Biff Branson owns a cafe that stays open late into the night. Singer, Blunt and Mick frequently appear there at odd hours. Biff has compassion for people, especially Blount and Mick. He tries to figure them out  and lend a helping hand where he can, but Blount and Mick don’t show much recognition or appreciation for what he offers. Biff is also a mothering sort of person, wishing sometimes that Mick and his niece Baby were his own children and that he could take care of them. Like all the others, Biff is looking for something, but he isn’t sure what. Biff is unhappily married to Alice but when she dies, he feels a sort of nostalgia and sadness, not so much for the loss of her but for the lost opportunities for a real love. Biff seeks out Singer, but unlike the others, he doesn’t have something important to say, no grand idea to expound upon. Biff has questions and one that he asks himself is “…why did everyone persist in thinking the mute was exactly as they wanted him to be — when most likely it was all a very queer mistake?”

Biff, as the most observant in the group, hits very close to the truth with that reflection. Everyone thinks that because Singer pays attention and communicates little to them (they don’t ask a lot about him) that he is what they are looking for, that he understands, and that he is just like them. Singer is like them, but not in the way they think. Singer, like the others, is lonely and searching, too, looking for understanding and a true friend or soul mate. He reads lips but often does not understand what others are telling him, and he longs for his old friend Antonapoulos. To console himself, he writes long letters to his friend which he never sends because Antonapoulos can’t read. Even when Singer visits him at the institution (a long trip that he can only afford to take every 6 months), it seems that Singer’s joy is greater than his friend’s at their reunion and that Antonapolos takes very little interest in his life.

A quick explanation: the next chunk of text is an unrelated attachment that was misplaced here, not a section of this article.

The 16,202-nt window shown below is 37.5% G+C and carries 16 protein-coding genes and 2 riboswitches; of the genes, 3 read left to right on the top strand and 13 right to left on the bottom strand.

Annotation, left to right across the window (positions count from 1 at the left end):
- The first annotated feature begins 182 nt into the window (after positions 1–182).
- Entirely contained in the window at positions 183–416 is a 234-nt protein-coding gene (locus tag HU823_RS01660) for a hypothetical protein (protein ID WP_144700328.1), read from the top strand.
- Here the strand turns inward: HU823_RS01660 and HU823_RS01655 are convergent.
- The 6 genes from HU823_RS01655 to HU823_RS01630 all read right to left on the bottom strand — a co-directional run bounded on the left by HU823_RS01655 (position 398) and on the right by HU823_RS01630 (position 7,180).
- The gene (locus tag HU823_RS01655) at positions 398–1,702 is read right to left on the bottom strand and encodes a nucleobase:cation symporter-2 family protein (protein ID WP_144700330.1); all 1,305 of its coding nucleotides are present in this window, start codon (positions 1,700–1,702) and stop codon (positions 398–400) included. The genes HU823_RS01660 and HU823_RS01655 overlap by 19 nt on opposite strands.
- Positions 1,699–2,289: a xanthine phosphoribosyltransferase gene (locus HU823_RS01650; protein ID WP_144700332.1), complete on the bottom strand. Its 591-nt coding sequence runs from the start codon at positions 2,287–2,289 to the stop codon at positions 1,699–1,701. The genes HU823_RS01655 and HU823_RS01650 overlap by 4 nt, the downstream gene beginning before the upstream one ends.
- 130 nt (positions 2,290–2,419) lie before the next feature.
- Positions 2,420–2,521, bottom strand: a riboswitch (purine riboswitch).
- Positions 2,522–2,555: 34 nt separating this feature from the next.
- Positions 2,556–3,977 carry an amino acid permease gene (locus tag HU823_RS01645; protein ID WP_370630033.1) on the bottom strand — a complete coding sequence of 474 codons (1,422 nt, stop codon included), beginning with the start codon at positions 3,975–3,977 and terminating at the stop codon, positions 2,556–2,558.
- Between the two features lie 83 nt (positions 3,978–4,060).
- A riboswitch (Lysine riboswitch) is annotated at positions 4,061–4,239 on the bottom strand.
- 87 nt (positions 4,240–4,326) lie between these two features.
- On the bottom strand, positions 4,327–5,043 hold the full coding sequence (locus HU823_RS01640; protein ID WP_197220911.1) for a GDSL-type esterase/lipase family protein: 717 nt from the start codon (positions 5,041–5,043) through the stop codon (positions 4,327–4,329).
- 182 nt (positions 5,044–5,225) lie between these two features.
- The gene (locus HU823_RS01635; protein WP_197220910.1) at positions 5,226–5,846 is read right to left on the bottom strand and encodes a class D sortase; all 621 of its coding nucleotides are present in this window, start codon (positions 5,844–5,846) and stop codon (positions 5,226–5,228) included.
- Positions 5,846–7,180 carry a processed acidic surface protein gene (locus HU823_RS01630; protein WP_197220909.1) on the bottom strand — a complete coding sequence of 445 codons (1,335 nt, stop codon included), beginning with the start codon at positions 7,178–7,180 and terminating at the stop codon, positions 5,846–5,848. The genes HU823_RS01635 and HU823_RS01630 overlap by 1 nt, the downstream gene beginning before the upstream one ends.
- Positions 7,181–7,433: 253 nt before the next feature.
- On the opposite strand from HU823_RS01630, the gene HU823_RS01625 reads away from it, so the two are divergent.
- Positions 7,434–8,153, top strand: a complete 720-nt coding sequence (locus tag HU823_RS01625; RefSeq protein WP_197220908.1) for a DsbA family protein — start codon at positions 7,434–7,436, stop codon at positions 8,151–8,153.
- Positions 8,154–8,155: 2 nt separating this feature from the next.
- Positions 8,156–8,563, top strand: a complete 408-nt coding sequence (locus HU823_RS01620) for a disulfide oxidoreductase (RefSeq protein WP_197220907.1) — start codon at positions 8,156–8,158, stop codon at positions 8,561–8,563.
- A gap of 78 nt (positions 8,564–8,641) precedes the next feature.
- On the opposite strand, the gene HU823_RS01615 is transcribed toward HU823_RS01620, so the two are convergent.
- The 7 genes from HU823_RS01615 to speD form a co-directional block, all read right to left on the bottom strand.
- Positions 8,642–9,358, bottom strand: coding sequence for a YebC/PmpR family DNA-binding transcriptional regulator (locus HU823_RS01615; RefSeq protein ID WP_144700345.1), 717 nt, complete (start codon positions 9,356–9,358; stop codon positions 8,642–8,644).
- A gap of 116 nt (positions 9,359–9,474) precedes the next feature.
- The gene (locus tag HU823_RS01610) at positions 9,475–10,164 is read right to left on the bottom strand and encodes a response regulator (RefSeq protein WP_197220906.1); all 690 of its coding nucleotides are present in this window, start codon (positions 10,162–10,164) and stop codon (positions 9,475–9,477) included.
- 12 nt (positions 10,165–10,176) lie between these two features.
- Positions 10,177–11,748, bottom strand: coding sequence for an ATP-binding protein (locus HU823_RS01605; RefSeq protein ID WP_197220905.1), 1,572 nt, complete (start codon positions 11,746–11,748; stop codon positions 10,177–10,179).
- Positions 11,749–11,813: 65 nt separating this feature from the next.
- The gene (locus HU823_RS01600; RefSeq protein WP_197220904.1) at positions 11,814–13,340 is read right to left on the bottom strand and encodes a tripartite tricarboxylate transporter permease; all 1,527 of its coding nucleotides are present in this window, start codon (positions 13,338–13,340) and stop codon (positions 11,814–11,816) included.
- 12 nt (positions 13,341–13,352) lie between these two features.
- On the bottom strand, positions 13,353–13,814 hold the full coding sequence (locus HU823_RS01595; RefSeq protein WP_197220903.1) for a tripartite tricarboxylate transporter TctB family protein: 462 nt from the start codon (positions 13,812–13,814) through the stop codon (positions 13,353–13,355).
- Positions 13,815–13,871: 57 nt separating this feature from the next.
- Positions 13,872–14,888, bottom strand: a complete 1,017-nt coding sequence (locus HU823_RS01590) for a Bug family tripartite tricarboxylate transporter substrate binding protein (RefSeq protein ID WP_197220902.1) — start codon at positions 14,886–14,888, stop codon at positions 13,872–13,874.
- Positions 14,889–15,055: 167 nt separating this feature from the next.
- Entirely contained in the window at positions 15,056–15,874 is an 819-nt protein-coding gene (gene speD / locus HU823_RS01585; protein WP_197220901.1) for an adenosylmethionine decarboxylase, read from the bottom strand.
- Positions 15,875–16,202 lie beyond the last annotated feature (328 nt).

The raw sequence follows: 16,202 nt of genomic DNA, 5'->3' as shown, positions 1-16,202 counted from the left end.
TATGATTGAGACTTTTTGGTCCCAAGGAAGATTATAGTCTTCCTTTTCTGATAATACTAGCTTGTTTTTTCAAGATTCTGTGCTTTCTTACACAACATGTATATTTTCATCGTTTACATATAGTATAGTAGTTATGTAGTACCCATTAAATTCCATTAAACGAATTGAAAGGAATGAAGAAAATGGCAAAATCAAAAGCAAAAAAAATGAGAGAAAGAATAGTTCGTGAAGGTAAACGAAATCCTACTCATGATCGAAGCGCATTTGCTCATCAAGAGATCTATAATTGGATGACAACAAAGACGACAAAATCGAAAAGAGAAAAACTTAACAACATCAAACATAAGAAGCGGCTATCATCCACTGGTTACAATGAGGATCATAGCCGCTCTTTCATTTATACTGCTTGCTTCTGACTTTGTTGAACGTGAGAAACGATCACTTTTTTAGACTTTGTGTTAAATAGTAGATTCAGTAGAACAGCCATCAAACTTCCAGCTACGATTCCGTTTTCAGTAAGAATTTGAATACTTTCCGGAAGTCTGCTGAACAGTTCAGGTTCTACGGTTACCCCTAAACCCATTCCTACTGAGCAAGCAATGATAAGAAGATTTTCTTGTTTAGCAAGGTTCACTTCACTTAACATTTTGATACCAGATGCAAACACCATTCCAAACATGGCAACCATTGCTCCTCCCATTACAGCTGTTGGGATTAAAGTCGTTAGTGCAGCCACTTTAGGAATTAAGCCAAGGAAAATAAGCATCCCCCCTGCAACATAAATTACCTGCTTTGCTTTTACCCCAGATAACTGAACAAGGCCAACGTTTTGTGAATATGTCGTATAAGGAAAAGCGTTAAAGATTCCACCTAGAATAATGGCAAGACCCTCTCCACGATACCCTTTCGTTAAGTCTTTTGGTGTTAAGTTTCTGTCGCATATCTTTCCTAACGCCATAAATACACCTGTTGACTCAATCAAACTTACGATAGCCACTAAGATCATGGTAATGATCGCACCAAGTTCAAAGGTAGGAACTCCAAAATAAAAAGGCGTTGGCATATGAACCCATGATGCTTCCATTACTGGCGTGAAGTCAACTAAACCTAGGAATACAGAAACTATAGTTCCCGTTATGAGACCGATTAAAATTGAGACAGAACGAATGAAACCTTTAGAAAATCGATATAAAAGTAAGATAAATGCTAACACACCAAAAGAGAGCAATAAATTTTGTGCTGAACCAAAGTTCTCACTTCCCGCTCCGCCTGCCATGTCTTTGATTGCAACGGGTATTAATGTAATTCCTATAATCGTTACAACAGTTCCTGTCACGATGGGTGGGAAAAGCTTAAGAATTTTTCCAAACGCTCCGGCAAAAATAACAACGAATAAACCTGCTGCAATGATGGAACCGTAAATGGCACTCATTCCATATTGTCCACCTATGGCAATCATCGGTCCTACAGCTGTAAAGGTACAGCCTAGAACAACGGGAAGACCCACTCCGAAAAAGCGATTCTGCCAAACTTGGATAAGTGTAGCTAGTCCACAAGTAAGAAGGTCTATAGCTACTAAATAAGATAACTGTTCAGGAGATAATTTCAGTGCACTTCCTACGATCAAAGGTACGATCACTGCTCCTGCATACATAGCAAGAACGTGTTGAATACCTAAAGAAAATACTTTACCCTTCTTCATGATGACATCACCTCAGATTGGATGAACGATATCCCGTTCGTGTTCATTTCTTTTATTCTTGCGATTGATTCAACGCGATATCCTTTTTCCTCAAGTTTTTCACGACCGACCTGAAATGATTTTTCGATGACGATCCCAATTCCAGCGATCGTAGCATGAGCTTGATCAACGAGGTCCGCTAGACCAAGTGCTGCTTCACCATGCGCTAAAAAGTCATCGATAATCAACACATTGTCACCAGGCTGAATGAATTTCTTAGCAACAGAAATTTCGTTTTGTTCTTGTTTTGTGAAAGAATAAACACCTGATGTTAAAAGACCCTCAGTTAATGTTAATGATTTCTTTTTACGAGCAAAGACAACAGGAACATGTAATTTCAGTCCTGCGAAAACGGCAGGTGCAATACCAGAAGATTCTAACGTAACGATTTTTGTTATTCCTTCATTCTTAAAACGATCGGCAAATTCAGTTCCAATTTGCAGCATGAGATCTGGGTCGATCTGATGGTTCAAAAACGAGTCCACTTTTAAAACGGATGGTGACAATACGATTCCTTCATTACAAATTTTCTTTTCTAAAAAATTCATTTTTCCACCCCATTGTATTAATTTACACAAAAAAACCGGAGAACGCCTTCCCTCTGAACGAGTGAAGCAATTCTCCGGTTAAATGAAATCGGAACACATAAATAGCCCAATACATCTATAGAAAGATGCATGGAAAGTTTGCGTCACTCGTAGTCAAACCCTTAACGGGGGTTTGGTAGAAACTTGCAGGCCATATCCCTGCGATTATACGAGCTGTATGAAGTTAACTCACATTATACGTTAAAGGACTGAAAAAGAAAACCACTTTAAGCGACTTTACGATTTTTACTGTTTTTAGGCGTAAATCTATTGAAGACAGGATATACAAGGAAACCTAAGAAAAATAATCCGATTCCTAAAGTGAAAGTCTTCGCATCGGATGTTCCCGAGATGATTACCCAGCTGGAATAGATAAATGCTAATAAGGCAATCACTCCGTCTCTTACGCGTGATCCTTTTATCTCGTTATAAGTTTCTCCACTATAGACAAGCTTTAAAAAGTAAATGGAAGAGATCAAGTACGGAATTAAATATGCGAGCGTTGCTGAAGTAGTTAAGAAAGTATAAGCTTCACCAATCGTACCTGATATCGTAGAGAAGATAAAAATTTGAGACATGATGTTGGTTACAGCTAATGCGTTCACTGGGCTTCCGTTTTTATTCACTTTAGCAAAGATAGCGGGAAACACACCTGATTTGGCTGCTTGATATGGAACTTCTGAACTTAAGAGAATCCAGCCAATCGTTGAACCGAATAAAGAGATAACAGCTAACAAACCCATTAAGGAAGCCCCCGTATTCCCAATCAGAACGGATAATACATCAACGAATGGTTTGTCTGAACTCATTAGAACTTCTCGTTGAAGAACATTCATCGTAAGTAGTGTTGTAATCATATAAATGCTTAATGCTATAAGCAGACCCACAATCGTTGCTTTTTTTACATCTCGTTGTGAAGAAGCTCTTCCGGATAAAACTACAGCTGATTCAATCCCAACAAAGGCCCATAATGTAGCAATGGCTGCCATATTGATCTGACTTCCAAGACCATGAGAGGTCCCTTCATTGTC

I won’t reveal what happens to Singer at the end of the novel, but Mick, Blount and Copeland suffer major setbacks in realizing their dreams. Given the poverty in which they live and the increasing violence in the world around them (racial violence locally and Hitler on the rise abroad), one might expect the setbacks to finally crush these people, but each shows a resilience, a refusal to give up, a reason to keep going. The final scene is Biff at his restaurant, alone, reflecting on the other characters, and this revelation: “…in a swift radiance of illumination he saw a glimpse of human struggle and valor. Of the endless fluid passage of humanity through endless time. And of those who labor and those who — one word — love. His soul expanded.” And then Biff feels terror, that “…he was suspended between radiance and darkness. Between bitter irony and faith.” He is momentarily paralyzed, then turns to face the sunrise and another day.